Michael Jordan believes super teams are ruining the NBA

By @saihoops on
Michael Jordan
Former NBA great and part owner of the Charlotte Bobcats Michael Jordan laughs as he sits courtside during the New York Knick's 111-109 double overtime win over the Bobcats in their NBA basketball game at Madison Square Garden in New York, December 20, 2006. Reuters/Mike Segar

Charlotte Hornets owner Michael Jordan isn't a big fan of star players joining forces and forming Super Teams in the NBA. As a response to the Golden State Warriors juggernaut, teams such as the Houston Rockets, Oklahoma City Thunder, Cleveland Cavaliers, Boston Celtics and Minnesota Timberwolves loaded up with All-Stars this offseason.

And while the Warriors are still the overwhelming favourites to repeat as NBA champions, teams such a the Rockets and Thunder plan to make the path to the finals a lot more difficult for Steve Kerr & Co. Jordan, who won six championships in his illustrious career, believes the formation of Super Teams is disrupting the competitive balance in the NBA.

"I think it's going to hurt the overall aspect of the league from a competitive standpoint. You're going to have one or two teams that are going to be great, and another 28 teams that are going to be garbage. Or they're going to have a tough time surviving in the business environment," Jordan told Cigar Aficionado magazine in an interview.

Adam Silver, the commissioner of the NBA, said recently said that the league has always had to deal with a few Super Teams, dating back to the 1960s.  

NBA Super Teams have been around forever

"It's just hard for me to fathom how there becomes this perception that at the moment there are only two teams that are truly competitive in this league. I just don't believe it. I think you're going to see these things have a way of working themselves out over time. Kawhi Leonard was the 15th pick in the draft; Isaiah Thomas was the 60th pick in the draft; Draymond Green was the 35th pick in the draft. And we have a great draft class coming up next year," Silver told ESPN's Mike & Mike in a recent interview.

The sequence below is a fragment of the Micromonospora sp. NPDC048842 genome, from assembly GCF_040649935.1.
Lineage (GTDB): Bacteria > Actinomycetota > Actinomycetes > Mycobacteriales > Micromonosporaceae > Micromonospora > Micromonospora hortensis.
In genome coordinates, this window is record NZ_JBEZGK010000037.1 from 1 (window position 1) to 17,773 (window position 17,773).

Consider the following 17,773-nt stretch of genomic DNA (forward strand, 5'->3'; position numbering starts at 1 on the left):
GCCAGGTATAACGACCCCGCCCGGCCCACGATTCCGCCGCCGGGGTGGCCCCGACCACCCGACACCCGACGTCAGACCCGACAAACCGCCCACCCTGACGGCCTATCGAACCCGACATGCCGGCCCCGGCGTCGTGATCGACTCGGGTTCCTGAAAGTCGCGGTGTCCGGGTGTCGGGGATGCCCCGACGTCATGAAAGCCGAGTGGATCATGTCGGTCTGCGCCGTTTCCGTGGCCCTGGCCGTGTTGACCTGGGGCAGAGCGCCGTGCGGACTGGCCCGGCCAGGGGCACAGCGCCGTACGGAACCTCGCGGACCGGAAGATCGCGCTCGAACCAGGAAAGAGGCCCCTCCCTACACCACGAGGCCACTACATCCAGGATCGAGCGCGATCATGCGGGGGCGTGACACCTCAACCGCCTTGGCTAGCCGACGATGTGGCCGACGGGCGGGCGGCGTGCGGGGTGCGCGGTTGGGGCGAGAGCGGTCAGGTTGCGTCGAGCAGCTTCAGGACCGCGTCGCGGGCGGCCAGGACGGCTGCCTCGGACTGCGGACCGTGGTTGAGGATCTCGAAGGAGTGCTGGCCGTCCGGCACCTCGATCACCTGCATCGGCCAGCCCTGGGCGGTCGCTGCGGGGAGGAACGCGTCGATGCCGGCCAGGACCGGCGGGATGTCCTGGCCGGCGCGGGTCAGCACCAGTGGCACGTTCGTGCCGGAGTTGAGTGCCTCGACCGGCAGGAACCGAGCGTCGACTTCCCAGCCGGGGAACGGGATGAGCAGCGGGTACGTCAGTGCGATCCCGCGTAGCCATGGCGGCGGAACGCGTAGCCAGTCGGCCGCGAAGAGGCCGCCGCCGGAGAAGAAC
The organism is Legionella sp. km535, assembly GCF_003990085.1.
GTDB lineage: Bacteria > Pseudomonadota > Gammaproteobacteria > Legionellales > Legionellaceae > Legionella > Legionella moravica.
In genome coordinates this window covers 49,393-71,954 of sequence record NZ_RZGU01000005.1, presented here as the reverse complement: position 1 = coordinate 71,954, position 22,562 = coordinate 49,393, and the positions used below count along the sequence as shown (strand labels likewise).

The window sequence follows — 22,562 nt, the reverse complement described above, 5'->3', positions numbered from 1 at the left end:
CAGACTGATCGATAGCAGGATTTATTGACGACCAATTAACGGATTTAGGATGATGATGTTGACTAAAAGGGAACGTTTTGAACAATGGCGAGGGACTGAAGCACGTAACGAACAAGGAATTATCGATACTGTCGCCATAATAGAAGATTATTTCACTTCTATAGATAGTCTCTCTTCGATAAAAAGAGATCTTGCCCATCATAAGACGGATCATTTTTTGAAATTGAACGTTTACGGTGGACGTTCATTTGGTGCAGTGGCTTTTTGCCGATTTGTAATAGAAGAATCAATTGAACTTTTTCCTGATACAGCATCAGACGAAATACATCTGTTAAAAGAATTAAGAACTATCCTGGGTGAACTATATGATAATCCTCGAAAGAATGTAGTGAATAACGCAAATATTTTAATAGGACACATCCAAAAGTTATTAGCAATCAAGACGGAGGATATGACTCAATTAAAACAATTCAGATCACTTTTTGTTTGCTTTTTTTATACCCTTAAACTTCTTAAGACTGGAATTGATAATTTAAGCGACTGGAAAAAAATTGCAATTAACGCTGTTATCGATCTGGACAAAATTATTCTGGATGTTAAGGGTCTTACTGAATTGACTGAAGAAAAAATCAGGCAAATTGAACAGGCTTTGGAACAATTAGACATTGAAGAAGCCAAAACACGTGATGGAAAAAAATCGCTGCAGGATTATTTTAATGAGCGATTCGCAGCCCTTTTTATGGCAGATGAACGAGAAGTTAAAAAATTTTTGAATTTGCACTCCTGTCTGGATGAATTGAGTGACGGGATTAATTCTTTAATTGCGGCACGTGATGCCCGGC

The Warriors and Cavs have already created history by reaching three consecutive NBA finals over the last three years. And despite a plethora of Super Teams ready to challenge them, odds makers expect Warriors and Cavs to renew their rivalry next June in a potential fourth consecutive final match-up. 

"When I hear people say that (Golden State and Cleveland) are now the two teams that are dynasties. Think back -- we had the Lakers and Celtics. Celtics have won 17 championships, Lakers 16. That's almost half of all championships won in the NBA by those two teams. Now these two teams are being called dynasties. One, you're in Cleveland right now, that franchise before last year had never won in the history of the NBA. Golden State hadn't won it in 40 years," Silver added.

The 2017-18 NBA season kicks off on Tuesday, Oct. 17. Opening night fixtures are pitting the reigning champions Golden State Warriors against Houston Rockets, besides an Eastern Conference finals rematch between the Boston Celtics and Cleveland Cavaliers